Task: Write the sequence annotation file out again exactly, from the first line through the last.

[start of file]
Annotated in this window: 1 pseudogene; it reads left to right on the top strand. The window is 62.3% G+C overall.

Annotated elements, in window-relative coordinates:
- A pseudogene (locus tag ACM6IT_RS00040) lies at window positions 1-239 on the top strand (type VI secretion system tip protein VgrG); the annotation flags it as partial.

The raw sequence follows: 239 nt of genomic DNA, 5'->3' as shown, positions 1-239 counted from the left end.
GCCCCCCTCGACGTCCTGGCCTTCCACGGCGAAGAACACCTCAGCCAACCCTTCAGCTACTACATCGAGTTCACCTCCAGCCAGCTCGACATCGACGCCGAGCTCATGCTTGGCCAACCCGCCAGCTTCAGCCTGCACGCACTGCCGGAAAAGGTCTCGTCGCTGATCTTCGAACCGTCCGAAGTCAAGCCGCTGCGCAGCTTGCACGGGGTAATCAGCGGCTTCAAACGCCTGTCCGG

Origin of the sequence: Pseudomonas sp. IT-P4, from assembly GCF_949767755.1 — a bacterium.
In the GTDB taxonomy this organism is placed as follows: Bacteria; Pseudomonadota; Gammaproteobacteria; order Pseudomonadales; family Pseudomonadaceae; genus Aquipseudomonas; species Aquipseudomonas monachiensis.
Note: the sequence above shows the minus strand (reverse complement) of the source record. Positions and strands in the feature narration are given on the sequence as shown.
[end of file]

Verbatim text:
Annotated in this window: 1 pseudogene; it reads left to right on the top strand. The window is 62.3% G+C overall.

Annotated elements, in window-relative coordinates:
- A pseudogene (locus tag ACM6IT_RS00040) lies at window positions 1-239 on the top strand (type VI secretion system tip protein VgrG); the annotation flags it as partial.

The raw sequence follows: 239 nt of genomic DNA, 5'->3' as shown, positions 1-239 counted from the left end.
GCCCCCCTCGACGTCCTGGCCTTCCACGGCGAAGAACACCTCAGCCAACCCTTCAGCTACTACATCGAGTTCACCTCCAGCCAGCTCGACATCGACGCCGAGCTCATGCTTGGCCAACCCGCCAGCTTCAGCCTGCACGCACTGCCGGAAAAGGTCTCGTCGCTGATCTTCGAACCGTCCGAAGTCAAGCCGCTGCGCAGCTTGCACGGGGTAATCAGCGGCTTCAAACGCCTGTCCGG

Origin of the sequence: Pseudomonas sp. IT-P4, from assembly GCF_949767755.1 — a bacterium.
In the GTDB taxonomy this organism is placed as follows: Bacteria; Pseudomonadota; Gammaproteobacteria; order Pseudomonadales; family Pseudomonadaceae; genus Aquipseudomonas; species Aquipseudomonas monachiensis.
Note: the sequence above shows the minus strand (reverse complement) of the source record. Positions and strands in the feature narration are given on the sequence as shown.